Despite the floaty-dreamlike quality of the title, there's a lot more grit and darkness neatly weaved into this performance. The original 17th century plays it's loosely based on employed themes of cruelty, rape and violence. From the opening dramatic scene of a stark eerie rehearsal room evocative of a prison in the mind's eye shadows of dancers' streak up the walls, a woman dancer centre stage is in fact a macabre hollow tailor's dummy. What is real? What is not? Violins screech adding to the nightmare quality of a set. If Life is a Dream in this performance it's the confused, subconscious of a restless night sleep of a very troubled soul.

Macbeth performances in Manchester at the moment are like waiting for a Northern train; you wait for ages without one, then they all turn up at once. My third version of Shakespeare's tragedy this year is the National Theatre production, which began its tour at the Lowry this week. According to Director Rufus Norris, the backdrop to this tale of regicide and civil strife is a post apocalyptic Scotland with a fractured government, bitter divisions and lacking in basic facilities, a world which maybe closer than we think post Brexit! Trailing truly awful reviews from its original production on the vast Olivier stage in London, my expectations were not high, but I was pleasantly surprised at the accessible and faithful rendition that I saw this evening.

Lost Dog is a Theatre Company which was formed in 2004 and has staged performances which have won critical acclaim and has been nominated and received Awards.

Ben Duke (Artistic Director), who also performs, has a pedigree of both Literature and Dance which, when uniting with his co-founder Raquel Meseguer (Artistic Collaborator) they produce work that seamlessly entwines the two disciplines together.

In a day and age of scepticism, magic shows seem to be few and far between. Pete Firman is remedying this drought with comedy, flair and a nationwide tour!

Winner of The Vault Festival’s Pick of the Year Award and nominated for four Off-West End Awards including Best New Play; Skin a Cat is now touring the UK following a hugely successful run at the Edinburgh Fringe Festival earlier in the year, and it is not a show to be missed.

I thought I had seen it all until I watched a musical about a piano (pronounced pi-ahhh-no) that makes people dance, then goes missing and needs the help of a flying saucer to locate it. Who would have thought over 60 years later it would still be being performed?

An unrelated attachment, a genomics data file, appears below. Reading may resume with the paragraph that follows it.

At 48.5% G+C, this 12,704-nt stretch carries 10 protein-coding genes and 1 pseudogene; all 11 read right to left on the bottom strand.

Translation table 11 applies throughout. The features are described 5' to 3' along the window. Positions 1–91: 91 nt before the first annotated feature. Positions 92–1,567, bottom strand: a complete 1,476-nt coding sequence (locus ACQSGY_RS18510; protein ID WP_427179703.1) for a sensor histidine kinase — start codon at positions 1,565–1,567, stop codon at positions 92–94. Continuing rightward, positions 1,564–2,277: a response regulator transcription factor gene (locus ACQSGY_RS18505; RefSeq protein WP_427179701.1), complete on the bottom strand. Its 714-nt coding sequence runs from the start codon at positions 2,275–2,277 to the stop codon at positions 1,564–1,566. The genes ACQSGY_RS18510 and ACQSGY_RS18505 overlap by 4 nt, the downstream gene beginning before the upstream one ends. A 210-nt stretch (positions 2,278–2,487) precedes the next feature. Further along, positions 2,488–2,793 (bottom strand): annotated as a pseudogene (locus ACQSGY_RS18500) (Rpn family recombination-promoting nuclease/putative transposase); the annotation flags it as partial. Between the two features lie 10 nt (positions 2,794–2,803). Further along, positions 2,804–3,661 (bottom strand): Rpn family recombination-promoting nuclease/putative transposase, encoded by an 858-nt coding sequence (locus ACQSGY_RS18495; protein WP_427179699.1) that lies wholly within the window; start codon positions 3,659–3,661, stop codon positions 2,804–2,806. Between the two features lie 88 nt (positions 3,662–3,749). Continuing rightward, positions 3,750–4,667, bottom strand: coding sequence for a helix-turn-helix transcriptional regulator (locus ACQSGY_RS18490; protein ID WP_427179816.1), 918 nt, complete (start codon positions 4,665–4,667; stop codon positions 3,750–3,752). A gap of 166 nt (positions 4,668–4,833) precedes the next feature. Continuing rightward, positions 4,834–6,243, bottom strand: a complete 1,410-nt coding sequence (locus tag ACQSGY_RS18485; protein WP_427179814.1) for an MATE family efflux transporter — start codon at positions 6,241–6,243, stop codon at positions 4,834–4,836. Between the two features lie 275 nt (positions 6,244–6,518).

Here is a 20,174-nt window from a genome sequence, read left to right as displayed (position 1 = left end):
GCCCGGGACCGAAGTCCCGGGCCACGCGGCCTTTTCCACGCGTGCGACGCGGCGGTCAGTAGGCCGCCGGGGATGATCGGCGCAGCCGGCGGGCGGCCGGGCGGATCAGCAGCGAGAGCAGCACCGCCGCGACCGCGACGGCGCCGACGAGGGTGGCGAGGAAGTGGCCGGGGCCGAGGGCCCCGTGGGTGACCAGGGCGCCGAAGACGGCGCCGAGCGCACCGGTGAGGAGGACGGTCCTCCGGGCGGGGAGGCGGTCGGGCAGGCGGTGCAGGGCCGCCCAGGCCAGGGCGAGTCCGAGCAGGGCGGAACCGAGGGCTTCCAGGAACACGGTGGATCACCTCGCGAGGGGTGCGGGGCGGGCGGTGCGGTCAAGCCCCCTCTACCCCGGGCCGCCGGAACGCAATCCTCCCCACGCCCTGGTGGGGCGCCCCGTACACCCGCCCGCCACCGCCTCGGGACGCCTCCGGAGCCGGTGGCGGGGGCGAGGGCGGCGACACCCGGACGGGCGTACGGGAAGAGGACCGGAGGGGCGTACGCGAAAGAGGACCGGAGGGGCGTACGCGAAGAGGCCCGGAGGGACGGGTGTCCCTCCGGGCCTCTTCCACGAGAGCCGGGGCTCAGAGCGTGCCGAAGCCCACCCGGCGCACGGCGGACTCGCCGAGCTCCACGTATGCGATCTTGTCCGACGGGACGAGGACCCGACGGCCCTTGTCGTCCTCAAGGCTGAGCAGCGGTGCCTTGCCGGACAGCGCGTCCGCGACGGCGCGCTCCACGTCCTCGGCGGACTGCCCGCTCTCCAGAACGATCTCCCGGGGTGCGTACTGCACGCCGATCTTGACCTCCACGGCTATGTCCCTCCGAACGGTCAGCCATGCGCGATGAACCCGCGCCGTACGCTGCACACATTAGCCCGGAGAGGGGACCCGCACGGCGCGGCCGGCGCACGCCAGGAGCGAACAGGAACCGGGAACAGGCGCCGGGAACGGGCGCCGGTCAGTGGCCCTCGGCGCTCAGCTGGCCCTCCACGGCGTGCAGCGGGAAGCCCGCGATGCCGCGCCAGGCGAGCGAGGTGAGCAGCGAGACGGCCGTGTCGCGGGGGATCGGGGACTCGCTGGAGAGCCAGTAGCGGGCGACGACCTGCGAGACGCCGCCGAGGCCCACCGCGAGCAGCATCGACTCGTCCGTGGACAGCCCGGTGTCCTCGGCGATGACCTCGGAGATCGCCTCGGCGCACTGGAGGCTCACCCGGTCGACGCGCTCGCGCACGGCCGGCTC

HUSH HUSH is a series of top secret shows for the adventurous hosted by The Lowry, Aldridge Studio. The audience arrive at the theatre with no idea to what kind of show they’re about to see, and no expectations. Even the theatre staff don’t know what they’re about to witness apart from The Lowry programmer and the technical team. The air of mystery adds an excitement to the evening; it is the sense that anything could happen. This particular show was a “pay what you feel” performance, and the other HUSH HUSH shows are all below £5. It is an interesting concept that will surely introduce theatre to a new audience who may not have had access or interest before, and also present new genres to regular theatre-goers that they may never have tried or ever would try of their own accord.

Meek takes places in a dystopian world where Christianity rules the law of the land and unfortunately for Singer-Songwriter Irene (Shvorne Marks) blasphemy is a sin punishable by death. The story takes place after Irene is arrested for performing a song which someone has mistook to be blasphemous and reported her to the authorities. However, it appears she is getting a more severe punishment because she is a woman.

Initially greeted by an irate and extremely hostile reception as we queued outside the theatre, soon turned in to a sense of relief as we realised that the man demanding we ‘got in single file’ was actually Christopher Saint who played the Headmaster, Mr Silsen in the production.

Written and Directed by Michelle Victoria Riley and supported by ALRA (Academy of Live and Recorded Arts) with the assistance of generous crowd funder sponsors this production was quite simply charming.

When going to the theatre, I’ve always loved seeing a farce comedy more than anything else; I like a good drama as much as the next person but I find that farce comedy works best in a theatre and I’m always looking for my next fix.

I witnessed everything I could have wished for and more out of a farce comedy at The Lowry with the touring production of ‘The Comedy About A Bank Robbery’.

Tonight I watched the one act play Citadel at The Kings Arms in Salford. The stage was set as William’s flat, inviting the audience into his world and his experiences. It contained a sofa, and coat rack, and specially William’s chair.